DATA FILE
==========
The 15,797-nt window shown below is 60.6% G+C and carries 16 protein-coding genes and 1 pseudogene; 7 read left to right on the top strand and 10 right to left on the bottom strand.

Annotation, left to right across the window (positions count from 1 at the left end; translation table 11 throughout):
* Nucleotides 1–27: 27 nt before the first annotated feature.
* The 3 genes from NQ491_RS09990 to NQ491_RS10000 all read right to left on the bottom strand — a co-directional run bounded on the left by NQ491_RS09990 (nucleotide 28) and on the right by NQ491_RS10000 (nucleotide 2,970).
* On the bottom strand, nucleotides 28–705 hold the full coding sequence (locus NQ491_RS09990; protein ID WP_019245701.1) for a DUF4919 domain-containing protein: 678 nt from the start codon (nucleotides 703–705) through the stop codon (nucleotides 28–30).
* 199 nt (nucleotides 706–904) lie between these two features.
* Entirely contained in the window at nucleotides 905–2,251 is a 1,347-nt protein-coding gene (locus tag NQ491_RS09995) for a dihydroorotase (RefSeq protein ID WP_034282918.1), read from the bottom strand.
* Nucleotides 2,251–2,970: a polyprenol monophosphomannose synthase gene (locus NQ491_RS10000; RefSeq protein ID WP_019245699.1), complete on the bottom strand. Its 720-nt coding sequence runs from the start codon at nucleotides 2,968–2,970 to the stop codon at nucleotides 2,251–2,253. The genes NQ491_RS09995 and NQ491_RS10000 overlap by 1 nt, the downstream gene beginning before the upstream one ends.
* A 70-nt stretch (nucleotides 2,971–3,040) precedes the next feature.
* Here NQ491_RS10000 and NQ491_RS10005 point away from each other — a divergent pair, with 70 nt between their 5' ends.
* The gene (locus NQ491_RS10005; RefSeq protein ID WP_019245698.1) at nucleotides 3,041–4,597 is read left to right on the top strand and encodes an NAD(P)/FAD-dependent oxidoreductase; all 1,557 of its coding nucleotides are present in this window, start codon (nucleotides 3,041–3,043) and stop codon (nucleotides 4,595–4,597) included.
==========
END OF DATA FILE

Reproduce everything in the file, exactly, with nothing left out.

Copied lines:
The 15,797-nt window shown below is 60.6% G+C and carries 16 protein-coding genes and 1 pseudogene; 7 read left to right on the top strand and 10 right to left on the bottom strand.

Annotation, left to right across the window (positions count from 1 at the left end; translation table 11 throughout):
* Nucleotides 1–27: 27 nt before the first annotated feature.
* The 3 genes from NQ491_RS09990 to NQ491_RS10000 all read right to left on the bottom strand — a co-directional run bounded on the left by NQ491_RS09990 (nucleotide 28) and on the right by NQ491_RS10000 (nucleotide 2,970).
* On the bottom strand, nucleotides 28–705 hold the full coding sequence (locus NQ491_RS09990; protein ID WP_019245701.1) for a DUF4919 domain-containing protein: 678 nt from the start codon (nucleotides 703–705) through the stop codon (nucleotides 28–30).
* 199 nt (nucleotides 706–904) lie between these two features.
* Entirely contained in the window at nucleotides 905–2,251 is a 1,347-nt protein-coding gene (locus tag NQ491_RS09995) for a dihydroorotase (RefSeq protein ID WP_034282918.1), read from the bottom strand.
* Nucleotides 2,251–2,970: a polyprenol monophosphomannose synthase gene (locus NQ491_RS10000; RefSeq protein ID WP_019245699.1), complete on the bottom strand. Its 720-nt coding sequence runs from the start codon at nucleotides 2,968–2,970 to the stop codon at nucleotides 2,251–2,253. The genes NQ491_RS09995 and NQ491_RS10000 overlap by 1 nt, the downstream gene beginning before the upstream one ends.
* A 70-nt stretch (nucleotides 2,971–3,040) precedes the next feature.
* Here NQ491_RS10000 and NQ491_RS10005 point away from each other — a divergent pair, with 70 nt between their 5' ends.
* The gene (locus NQ491_RS10005; RefSeq protein ID WP_019245698.1) at nucleotides 3,041–4,597 is read left to right on the top strand and encodes an NAD(P)/FAD-dependent oxidoreductase; all 1,557 of its coding nucleotides are present in this window, start codon (nucleotides 3,041–3,043) and stop codon (nucleotides 4,595–4,597) included.